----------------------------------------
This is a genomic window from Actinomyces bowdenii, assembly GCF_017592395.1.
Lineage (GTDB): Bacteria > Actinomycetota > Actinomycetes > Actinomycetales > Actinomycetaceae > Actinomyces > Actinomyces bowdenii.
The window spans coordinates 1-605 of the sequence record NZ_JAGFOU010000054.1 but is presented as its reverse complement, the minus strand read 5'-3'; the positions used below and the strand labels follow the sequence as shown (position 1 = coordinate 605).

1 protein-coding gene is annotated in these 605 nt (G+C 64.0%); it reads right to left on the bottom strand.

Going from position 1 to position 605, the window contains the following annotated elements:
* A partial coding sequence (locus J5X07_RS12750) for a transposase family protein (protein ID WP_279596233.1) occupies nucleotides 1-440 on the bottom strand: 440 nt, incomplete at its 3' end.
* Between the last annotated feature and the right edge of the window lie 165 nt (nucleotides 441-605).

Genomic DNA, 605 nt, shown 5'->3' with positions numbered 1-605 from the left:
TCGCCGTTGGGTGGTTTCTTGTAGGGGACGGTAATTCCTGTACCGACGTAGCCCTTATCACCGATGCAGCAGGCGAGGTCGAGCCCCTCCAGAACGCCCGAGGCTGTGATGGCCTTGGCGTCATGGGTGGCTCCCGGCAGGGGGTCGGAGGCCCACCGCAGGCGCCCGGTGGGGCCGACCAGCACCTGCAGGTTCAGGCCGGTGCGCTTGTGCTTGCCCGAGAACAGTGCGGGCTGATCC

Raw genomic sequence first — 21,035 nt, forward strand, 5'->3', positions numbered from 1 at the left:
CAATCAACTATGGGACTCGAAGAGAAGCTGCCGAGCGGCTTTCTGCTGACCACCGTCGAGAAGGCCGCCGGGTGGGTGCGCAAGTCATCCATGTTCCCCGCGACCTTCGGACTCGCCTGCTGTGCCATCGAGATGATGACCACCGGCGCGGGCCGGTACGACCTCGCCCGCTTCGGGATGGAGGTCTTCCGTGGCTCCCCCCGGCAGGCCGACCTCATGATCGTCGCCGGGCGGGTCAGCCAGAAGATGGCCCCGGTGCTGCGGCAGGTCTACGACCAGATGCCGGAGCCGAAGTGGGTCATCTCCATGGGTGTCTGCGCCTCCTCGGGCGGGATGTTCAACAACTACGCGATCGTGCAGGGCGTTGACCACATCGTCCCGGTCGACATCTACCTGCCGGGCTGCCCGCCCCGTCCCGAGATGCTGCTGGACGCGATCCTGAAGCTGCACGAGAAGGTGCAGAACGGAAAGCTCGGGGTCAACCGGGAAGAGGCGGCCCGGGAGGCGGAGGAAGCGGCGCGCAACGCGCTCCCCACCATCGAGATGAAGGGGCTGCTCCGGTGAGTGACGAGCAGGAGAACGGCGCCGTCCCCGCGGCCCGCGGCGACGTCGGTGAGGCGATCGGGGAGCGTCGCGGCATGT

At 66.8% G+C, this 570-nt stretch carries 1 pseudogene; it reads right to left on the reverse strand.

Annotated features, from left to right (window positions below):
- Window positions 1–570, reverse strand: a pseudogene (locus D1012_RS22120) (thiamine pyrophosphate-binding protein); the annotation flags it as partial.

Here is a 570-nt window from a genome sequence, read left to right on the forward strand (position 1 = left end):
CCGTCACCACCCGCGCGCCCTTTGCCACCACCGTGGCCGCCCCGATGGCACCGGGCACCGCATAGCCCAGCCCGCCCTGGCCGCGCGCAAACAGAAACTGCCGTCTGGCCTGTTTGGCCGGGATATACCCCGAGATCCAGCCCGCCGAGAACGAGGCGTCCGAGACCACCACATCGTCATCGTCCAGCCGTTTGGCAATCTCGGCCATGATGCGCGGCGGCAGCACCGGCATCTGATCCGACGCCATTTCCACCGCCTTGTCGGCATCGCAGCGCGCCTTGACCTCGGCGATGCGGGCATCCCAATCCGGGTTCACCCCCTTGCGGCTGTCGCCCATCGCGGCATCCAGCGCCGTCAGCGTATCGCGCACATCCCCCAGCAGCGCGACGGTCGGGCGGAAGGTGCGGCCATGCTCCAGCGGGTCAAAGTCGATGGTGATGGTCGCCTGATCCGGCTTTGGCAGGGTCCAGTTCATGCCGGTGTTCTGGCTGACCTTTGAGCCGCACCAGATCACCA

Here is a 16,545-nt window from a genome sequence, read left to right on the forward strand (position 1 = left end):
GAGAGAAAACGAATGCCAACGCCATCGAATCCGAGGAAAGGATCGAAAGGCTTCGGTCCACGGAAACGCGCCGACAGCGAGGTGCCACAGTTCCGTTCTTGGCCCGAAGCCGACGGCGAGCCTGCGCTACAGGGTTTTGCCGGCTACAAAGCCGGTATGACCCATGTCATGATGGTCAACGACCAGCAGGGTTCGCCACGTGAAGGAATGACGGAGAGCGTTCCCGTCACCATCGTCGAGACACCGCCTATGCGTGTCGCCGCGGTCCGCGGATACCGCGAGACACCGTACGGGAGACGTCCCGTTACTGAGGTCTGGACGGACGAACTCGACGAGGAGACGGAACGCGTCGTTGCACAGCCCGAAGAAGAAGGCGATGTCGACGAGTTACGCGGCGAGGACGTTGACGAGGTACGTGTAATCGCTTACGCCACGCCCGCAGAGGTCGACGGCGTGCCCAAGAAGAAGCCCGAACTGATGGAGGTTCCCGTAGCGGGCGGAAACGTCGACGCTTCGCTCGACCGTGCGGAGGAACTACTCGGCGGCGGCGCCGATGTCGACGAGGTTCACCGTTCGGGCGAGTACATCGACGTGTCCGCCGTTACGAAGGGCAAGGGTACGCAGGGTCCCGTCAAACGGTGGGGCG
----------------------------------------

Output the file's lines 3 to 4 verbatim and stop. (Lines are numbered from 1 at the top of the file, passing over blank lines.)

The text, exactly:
The window spans coordinates 1-605 of the sequence record NZ_JAGFOU010000054.1 but is presented as its reverse complement, the minus strand read 5'-3'; the positions used below and the strand labels follow the sequence as shown (position 1 = coordinate 605).

1 protein-coding gene is annotated in these 605 nt (G+C 64.0%); it reads right to left on the bottom strand.